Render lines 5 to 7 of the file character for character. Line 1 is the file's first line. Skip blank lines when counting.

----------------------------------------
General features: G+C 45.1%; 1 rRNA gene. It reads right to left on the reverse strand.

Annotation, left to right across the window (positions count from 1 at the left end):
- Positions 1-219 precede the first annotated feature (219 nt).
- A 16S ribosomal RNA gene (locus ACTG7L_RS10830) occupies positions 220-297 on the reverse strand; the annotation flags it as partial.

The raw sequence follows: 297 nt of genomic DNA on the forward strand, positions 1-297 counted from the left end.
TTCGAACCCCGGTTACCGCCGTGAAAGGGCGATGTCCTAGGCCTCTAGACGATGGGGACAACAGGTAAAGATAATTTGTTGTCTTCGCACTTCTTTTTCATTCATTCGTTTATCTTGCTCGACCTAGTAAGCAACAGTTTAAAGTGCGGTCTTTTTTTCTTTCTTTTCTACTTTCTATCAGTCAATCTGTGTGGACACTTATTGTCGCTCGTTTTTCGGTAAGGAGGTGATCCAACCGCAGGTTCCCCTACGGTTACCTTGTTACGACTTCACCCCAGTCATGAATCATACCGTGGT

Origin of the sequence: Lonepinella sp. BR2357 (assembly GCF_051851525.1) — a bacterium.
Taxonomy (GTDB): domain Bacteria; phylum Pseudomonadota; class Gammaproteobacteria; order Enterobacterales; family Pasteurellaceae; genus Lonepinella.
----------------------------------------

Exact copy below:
The raw sequence follows: 297 nt of genomic DNA on the forward strand, positions 1-297 counted from the left end.
TTCGAACCCCGGTTACCGCCGTGAAAGGGCGATGTCCTAGGCCTCTAGACGATGGGGACAACAGGTAAAGATAATTTGTTGTCTTCGCACTTCTTTTTCATTCATTCGTTTATCTTGCTCGACCTAGTAAGCAACAGTTTAAAGTGCGGTCTTTTTTTCTTTCTTTTCTACTTTCTATCAGTCAATCTGTGTGGACACTTATTGTCGCTCGTTTTTCGGTAAGGAGGTGATCCAACCGCAGGTTCCCCTACGGTTACCTTGTTACGACTTCACCCCAGTCATGAATCATACCGTGGT

Origin of the sequence: Lonepinella sp. BR2357 (assembly GCF_051851525.1) — a bacterium.